by Andrew Wyatt on May 17, 2019

The world of the John Wick films is ludicrous one, a hyperreal cinematic universe in which seemingly half the people on the planet are deadly international assassins. This global network of hired killers operates according to long-standing traditions, traffics in a unified currency of gold coins, and communicates via a hive of pin-up girl technicians operating archaic switchboards (which are also, curiously enough, linked to every assassin’s cell phone). It’s a cloak-and-dagger fantasy of analog information and tangible objects: archives of ink-stamped bound dossiers; unbreakable boons sealed with bloody thumbprints; and open contracts written on blackboards, like in a bookie’s parlor from an old gangster flick. Virtually all criminal activity in this preposterous reality is controlled by an oligarchic council known as the High Table, where syndicates such as the Camorra, Bratva, and Yakuza set the global rules for contract killings. As is mentioned more than once in this franchise, it’s these ironclad principles that separate the business of murder-for-hire from the savagery of animals.

It’s all quite absurd, of course, a world-building effort that reflects the “rule of cool” distortions of big-budget international action cinema, but also the outré, paranoid style of crime-epic comics like 100 Bullets and Wanted. As the John Wick series has superbly demonstrated, selling such silliness to the audience for two hours at a stretch requires just the right amount of deadpan sincerity. It wouldn’t be accurate to say that writer-creator Derek Kolstad, director Chad Stahelski, and star Keanu Reeves treat the franchise’s mythos completely straight, but their approach evinces a professional reverence for the exaggerations of genre filmmaking. Even scene-stealing actors such as Ian McShane and Laurence Fishburne modulate their styles in deference to the franchise’s tone, settling on plummy gentility and tattered acidity, respectively.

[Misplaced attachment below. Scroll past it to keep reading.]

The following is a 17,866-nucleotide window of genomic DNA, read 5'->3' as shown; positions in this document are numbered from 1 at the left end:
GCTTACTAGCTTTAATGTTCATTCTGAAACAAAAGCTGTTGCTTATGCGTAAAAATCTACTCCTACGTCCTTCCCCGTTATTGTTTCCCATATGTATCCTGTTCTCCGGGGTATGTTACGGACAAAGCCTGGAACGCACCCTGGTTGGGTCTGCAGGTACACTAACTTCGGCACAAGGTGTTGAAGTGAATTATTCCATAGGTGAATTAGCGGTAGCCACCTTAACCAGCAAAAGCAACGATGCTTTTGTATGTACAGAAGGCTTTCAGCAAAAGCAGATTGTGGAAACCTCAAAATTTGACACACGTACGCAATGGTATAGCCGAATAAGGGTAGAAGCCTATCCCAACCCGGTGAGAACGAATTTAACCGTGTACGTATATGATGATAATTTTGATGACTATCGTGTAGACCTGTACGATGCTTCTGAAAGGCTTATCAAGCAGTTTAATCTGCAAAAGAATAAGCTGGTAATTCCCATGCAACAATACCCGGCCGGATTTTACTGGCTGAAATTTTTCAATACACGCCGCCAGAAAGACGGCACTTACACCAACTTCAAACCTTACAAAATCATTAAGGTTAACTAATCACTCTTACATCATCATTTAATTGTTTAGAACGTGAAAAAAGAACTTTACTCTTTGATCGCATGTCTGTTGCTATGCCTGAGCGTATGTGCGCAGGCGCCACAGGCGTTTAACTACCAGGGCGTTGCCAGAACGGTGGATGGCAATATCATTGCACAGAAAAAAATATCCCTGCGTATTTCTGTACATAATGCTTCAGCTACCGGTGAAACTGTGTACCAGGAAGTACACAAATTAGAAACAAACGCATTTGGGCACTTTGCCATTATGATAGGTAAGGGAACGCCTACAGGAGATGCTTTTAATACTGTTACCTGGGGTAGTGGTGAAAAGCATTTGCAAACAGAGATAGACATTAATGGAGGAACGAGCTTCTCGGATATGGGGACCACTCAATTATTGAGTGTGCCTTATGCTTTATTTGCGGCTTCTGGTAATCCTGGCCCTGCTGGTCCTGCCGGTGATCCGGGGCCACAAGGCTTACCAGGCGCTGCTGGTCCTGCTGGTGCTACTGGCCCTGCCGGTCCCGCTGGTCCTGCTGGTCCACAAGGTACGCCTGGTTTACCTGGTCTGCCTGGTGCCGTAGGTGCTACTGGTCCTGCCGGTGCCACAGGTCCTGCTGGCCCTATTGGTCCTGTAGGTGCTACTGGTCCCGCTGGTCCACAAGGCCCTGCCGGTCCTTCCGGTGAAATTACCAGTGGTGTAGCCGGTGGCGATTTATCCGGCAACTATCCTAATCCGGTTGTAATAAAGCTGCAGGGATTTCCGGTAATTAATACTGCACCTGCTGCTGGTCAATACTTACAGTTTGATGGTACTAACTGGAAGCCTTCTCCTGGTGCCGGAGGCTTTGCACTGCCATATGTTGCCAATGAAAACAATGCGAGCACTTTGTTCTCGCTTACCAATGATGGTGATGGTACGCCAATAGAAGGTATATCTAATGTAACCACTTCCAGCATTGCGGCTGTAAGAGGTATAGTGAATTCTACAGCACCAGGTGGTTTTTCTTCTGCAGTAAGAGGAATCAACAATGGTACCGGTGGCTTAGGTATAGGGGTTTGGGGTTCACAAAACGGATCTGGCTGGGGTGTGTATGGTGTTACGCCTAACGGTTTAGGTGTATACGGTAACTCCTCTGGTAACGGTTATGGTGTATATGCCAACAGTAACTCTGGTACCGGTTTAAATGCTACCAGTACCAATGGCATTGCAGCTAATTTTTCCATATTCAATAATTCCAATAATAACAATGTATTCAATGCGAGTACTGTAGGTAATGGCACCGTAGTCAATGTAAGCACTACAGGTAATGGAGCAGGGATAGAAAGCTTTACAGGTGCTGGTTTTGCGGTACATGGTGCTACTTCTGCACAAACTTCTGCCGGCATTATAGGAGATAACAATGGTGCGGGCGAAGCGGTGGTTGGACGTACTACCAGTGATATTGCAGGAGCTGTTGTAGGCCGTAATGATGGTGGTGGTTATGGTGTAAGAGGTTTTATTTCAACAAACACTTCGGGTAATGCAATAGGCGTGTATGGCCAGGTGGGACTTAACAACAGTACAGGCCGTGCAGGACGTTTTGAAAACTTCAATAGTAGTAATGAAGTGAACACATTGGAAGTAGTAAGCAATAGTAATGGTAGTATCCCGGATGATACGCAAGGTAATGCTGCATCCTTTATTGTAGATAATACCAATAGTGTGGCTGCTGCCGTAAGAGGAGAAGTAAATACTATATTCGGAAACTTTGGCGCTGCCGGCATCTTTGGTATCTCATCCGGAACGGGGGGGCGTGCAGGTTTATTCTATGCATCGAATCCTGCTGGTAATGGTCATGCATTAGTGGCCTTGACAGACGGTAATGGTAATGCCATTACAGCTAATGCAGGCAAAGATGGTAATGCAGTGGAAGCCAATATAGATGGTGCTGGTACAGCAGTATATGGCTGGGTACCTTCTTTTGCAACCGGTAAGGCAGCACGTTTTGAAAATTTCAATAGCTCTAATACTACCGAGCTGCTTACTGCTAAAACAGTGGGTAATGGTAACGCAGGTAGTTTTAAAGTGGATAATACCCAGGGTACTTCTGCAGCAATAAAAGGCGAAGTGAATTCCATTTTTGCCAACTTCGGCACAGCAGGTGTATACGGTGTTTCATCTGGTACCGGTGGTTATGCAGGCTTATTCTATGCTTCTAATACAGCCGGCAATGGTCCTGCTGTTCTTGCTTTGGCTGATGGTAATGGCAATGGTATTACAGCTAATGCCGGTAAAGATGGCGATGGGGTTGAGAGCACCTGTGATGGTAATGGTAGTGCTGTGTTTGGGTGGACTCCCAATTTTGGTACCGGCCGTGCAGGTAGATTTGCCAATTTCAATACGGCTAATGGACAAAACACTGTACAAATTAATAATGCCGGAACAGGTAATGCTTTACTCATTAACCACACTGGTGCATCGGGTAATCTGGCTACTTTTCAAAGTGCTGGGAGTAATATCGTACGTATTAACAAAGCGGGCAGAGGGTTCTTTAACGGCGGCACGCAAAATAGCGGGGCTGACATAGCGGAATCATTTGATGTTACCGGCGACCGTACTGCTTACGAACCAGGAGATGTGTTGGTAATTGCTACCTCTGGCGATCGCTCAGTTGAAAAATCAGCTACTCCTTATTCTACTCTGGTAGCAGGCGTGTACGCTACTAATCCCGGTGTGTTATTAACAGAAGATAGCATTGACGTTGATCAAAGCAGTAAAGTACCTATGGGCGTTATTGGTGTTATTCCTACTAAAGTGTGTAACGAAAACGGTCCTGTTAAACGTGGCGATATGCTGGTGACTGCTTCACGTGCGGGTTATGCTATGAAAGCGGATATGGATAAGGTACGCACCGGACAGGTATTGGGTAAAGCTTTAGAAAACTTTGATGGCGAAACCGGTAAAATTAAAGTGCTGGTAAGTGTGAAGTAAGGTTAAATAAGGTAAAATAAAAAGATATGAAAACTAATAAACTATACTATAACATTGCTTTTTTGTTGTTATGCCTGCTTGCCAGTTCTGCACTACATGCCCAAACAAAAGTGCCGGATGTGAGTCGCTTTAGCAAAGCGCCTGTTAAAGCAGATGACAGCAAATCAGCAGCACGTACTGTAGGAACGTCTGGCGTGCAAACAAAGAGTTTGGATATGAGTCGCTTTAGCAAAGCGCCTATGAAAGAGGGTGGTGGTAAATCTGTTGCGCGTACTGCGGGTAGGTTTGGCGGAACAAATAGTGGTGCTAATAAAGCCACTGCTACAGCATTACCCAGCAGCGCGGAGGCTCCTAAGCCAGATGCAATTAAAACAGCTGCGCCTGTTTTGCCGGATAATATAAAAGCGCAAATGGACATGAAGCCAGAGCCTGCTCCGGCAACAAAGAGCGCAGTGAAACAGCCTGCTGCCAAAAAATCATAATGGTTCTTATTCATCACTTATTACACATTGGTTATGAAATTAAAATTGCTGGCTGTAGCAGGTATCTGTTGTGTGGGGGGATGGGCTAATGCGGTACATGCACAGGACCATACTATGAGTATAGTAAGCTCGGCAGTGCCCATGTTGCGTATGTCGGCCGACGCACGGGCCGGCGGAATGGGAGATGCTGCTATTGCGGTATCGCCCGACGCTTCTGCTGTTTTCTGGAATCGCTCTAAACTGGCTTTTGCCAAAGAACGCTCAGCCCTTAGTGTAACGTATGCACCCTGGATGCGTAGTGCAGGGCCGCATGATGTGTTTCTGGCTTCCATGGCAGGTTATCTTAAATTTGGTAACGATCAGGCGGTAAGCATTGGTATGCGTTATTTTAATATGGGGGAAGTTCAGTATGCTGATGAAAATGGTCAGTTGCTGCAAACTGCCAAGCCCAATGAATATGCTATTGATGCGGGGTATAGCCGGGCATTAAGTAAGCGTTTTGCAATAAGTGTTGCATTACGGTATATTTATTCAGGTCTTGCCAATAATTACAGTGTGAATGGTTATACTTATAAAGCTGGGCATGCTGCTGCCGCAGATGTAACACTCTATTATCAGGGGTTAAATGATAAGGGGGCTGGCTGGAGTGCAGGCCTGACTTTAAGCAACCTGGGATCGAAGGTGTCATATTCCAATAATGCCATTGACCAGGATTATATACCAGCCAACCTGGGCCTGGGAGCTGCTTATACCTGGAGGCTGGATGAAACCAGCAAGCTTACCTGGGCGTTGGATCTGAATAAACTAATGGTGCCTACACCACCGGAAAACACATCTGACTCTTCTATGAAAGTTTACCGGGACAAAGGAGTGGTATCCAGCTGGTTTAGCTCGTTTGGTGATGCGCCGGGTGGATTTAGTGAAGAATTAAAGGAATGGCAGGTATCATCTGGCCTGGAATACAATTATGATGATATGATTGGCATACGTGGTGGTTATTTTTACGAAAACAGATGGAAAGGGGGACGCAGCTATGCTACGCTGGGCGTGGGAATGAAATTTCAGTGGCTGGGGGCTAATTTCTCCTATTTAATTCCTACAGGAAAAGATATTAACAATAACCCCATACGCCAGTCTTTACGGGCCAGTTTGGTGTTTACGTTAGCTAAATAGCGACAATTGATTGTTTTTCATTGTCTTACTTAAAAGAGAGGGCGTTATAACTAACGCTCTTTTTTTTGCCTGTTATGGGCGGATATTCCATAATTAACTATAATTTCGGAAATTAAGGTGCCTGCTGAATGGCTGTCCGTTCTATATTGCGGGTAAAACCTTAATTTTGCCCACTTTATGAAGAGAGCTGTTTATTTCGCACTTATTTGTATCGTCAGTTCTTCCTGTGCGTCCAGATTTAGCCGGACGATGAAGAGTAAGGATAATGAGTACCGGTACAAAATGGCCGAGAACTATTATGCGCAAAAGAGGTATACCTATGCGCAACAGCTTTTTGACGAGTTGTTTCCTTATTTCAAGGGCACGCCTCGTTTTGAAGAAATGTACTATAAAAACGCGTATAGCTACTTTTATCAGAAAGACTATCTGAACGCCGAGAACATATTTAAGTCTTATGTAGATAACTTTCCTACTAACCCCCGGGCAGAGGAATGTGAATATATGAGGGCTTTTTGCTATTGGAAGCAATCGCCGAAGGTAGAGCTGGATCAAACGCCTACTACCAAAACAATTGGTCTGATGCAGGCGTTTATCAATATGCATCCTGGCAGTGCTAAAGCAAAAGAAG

There’s no room for camp, kitsch, or winking meta-cleverness in John Wick. These are Action Movies that know they are Action Movies, but – and this is a fine yet vital distinction – they never let the viewer know they know they are Action Movies. Whereas other recent pinnacles of the genre have favored apocalyptic momentum (Mad Max: Fury Road) or jaw-dropping human spectacle (the past three Mission: Impossibles), John Wick revels in the uncut, unironic badassery of an unstoppable antihero murdering the shit out of countless, faceless enemies. That essential core of escapist, ultra-violent pleasure – and the cinematic virtuosity with which Stahelski conveys it – is why everything else about the John Wick series works so well, including the franchise’s increasingly baroque mythos of shadow histories and secret societies.